When Being Naked Requires More Than Taking Off Clothes. ~ Eshe Raki Armah

Via Eshe Raki Armahon Oct 29, 2013

Courtesy of Flickr/D. Sharon Pruitt

I’ve pulled my hair out since I was 10.

It began with my eyebrows and lashes and eventually in college I noticed a dime-sized spot that was smooth as silk near the crown of my head. I cried that day.

I stood naked in front of the mirror five years later; where the spotlight above my bathroom sink would reflect back a baldness I was unprepared for. I placed my hand on my head and my palm became warm under the pulse of pulled flesh. Not a single hair grazed its surface. I didn’t know the young woman looking back at me. She was fragile where I had been strong. She was vulnerable and weepy and wanted to be held and told that she was beautiful, even if I felt nothing of the sort.

I recently learned that October first through October seventh is “Trichotillomania and Skin Picking Awareness” week. No such week existed when I was 20 and near suicidal from the shame of being different. No one stood in awareness with me when I lived with my beautiful best friend who had long and flowing locks. I didn’t have a support team when I would find her hair on the floor and marvel at it with tears in my eyes, or when I would wonder why she didn’t have the urge to pull the dark straight fibers from her own Ethiopian and Irish roots.

She would collect the hair from her brush and wipe it on the shower walls so not to clog the drain. The collective wet heap of darkness thatched art-like along the shiny porcelain.It lay differently than the hairs on the desk where I sat or on the ceramic bathroom sink where I would lean into the mirror and search.
Her loose hair bound together, and though twisted and dirty, amassed in a heap, it had gotten there through effort no more than a brush or gently combing fingertips.

Mine seemed to scoff at me.

It fell sadly and limp—dry and unwilling they lay there strand by strand without a sacred burial ground.

Today, I think about Ms. North Carolina, a courageous beauty pageant winner; a girl that would stand hundreds of times behind women with thick lashes and full, defined brows and choose to love her own—love the places that would grow hair no more, love the places where extensions and hair pieces would look like eye pencil and fake lashes to fill in the gaps. Love the nakedness that would reveal itself at her disclosure, or at least bravely fake it with a smile while the world is looking on.

When you live with trichotillomania the mirror lies. It tells you you’ve done something wrong. It repeats to you the voices which have asked, “What have you done to yourself,” and the ones who urge, “Whatever it is, stop it!”

We, the ones with no eyelashes, scattered brows and hairless patches are still beautiful, still loveable, and still whole even when the mirror doesn’t say so.

The nakedness is in the transparency, the willingness to not hide any longer, even if the only one we reveal our beauty to is ourselves.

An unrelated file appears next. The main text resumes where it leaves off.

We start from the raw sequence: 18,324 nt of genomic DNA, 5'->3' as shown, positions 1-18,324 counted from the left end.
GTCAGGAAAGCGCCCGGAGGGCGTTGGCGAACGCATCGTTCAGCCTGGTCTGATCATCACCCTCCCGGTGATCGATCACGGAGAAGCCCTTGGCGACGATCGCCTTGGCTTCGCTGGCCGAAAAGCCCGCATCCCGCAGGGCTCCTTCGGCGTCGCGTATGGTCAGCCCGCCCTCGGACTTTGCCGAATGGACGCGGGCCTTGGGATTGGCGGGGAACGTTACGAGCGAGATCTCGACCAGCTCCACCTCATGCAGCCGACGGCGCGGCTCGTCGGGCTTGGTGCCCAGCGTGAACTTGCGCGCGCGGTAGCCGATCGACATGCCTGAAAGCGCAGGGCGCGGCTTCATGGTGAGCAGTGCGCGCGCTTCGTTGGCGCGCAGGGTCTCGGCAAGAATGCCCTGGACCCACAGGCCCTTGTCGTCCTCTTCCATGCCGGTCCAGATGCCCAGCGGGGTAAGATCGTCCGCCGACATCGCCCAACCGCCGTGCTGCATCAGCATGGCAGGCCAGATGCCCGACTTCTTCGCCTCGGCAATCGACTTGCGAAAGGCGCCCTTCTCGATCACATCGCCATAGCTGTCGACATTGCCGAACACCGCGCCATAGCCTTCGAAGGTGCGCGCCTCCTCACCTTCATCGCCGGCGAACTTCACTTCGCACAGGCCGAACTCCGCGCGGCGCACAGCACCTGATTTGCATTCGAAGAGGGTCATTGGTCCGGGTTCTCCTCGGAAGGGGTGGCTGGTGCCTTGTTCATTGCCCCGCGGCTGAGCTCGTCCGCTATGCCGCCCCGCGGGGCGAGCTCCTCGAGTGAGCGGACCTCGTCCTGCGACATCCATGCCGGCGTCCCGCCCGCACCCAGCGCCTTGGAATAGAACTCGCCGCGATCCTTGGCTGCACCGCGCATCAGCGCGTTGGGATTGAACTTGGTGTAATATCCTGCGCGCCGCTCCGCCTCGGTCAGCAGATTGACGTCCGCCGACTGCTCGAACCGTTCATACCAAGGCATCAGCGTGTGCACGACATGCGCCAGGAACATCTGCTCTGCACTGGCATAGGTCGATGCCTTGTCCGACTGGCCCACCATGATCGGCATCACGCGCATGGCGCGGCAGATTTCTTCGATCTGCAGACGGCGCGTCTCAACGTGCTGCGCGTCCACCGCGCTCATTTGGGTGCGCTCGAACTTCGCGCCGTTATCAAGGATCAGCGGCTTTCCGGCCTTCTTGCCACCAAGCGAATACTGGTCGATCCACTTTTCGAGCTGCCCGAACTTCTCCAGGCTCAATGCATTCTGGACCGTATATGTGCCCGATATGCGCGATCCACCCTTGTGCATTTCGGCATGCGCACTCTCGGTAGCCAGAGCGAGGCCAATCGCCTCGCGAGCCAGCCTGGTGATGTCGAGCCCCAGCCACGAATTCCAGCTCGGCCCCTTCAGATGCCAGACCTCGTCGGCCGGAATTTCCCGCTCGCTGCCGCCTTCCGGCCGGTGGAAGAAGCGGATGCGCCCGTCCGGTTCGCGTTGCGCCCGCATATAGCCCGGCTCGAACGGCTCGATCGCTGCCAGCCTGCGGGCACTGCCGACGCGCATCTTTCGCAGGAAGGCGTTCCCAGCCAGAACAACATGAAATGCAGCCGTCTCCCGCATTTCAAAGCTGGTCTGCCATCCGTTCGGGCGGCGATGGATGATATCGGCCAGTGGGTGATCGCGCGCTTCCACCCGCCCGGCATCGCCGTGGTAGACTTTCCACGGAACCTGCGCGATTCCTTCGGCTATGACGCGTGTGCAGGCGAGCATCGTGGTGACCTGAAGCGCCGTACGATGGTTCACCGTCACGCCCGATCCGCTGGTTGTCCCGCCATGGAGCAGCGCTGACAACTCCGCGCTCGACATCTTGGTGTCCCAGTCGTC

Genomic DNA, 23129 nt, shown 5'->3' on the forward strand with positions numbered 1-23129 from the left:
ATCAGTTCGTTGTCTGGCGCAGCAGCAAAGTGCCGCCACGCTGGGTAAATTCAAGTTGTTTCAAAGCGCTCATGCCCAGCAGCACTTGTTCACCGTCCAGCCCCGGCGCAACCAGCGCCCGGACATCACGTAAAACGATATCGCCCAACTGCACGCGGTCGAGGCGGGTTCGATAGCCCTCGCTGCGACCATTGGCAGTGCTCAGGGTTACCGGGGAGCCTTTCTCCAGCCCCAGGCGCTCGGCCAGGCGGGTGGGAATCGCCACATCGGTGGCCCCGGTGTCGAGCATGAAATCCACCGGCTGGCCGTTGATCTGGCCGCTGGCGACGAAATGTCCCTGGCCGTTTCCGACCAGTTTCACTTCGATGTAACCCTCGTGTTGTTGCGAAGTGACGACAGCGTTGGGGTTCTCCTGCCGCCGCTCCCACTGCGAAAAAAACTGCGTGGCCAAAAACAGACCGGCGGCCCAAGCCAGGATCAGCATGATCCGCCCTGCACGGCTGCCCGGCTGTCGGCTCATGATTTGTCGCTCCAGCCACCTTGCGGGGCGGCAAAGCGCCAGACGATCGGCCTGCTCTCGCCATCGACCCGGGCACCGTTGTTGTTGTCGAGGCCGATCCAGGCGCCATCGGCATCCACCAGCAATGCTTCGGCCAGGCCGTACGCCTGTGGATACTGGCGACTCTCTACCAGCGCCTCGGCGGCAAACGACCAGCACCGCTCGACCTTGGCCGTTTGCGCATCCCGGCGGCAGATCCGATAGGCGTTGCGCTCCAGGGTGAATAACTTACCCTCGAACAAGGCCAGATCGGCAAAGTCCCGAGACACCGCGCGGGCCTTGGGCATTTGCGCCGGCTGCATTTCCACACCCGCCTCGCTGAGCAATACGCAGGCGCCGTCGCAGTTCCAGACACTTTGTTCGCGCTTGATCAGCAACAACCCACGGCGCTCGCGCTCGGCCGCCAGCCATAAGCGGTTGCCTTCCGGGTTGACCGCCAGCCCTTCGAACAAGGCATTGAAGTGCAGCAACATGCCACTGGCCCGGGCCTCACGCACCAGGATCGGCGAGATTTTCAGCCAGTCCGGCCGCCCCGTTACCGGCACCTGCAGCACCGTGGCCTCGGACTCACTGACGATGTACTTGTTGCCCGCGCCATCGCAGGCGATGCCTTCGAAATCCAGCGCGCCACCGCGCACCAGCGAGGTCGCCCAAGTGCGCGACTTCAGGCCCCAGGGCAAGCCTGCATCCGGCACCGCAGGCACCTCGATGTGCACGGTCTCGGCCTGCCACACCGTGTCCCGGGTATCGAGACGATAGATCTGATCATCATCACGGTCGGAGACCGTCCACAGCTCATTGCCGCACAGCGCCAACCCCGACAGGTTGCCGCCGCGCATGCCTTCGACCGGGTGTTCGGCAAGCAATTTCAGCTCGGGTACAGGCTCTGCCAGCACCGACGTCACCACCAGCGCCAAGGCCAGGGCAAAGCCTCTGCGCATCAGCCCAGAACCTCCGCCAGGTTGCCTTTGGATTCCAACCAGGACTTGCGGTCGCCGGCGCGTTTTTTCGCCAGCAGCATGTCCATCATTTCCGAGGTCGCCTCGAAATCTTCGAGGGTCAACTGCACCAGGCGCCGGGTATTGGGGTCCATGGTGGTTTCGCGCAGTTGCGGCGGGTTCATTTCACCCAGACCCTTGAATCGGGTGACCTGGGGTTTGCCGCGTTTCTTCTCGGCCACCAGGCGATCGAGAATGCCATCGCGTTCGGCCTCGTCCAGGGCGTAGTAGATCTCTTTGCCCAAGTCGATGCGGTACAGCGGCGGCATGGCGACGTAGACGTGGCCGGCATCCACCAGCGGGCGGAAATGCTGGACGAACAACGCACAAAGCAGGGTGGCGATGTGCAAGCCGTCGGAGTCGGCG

But when we do find the strength to tell someone, to share our story and reveal ourselves behind the hats and head wraps, behind the drawn-in eyebrows and sewn-in hair, the exposure is like salvation. There is hope in unveiling the hidden. There is protection outside the privacy.

Letting others be a part of my own harrowing journey was hard at first—being naked in front of any reflection always is. But when others are made privy to our own personal place of pain and plight with our own perfection, they are left unfettered. They may find the courage to examine their own places of challenge and reveal themselves to their own truths and stand naked and wildly beautiful as the wounded healer.

I am a woman who is bald and who is not. I am a woman, like so many others, who has to look at a mirror and take off what I don’t need to be fully me. Sometimes it means I have to let my hair out of its ponytail holder. Sometimes it means no make-up and unshaven legs. Other times I have to take off the stories about my worth that do not serve and let go of the lies I have made up about myself.

Loving ourselves naked means more than just taking off our clothes. It means you loving you, and me loving me.

Perfect and flawed and set free.

 

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Assistant Ed: Bronwyn Petry/Ed: Sara Crolick

{image: courtesy of Flickr/D. Sharon Pruitt} 

About Eshe Raki Armah

Eshe Raki Armah is a healing artist, writer and educator.  Her seven-year-old sons are her teachers on the art of possibility. She can be found on her website.

 

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8 Responses to “When Being Naked Requires More Than Taking Off Clothes. ~ Eshe Raki Armah”

  1. Maleeha says:

    I will be reading this over and over. You have the courage that I aspire to have. Im getting teary eyed now :)

  2. Lisa Upshaw says:

    So much vulnerability, grace and freedom in this article. Thank you, Eshe.

  3. Martin Smith says:

    Such a powerful proclamation of self-worth and an indictment of self-pity. I find strength in your words, Eshe.

  4. reinanoir says:

    Eshe, Thank you for sharing this post. You are brave, strong and your acknowledgment of your naked beauty, warms my heart.

    Sabrina

  5. Eshe says:

    Warms my heart to read this, Sabrina. Thank you.

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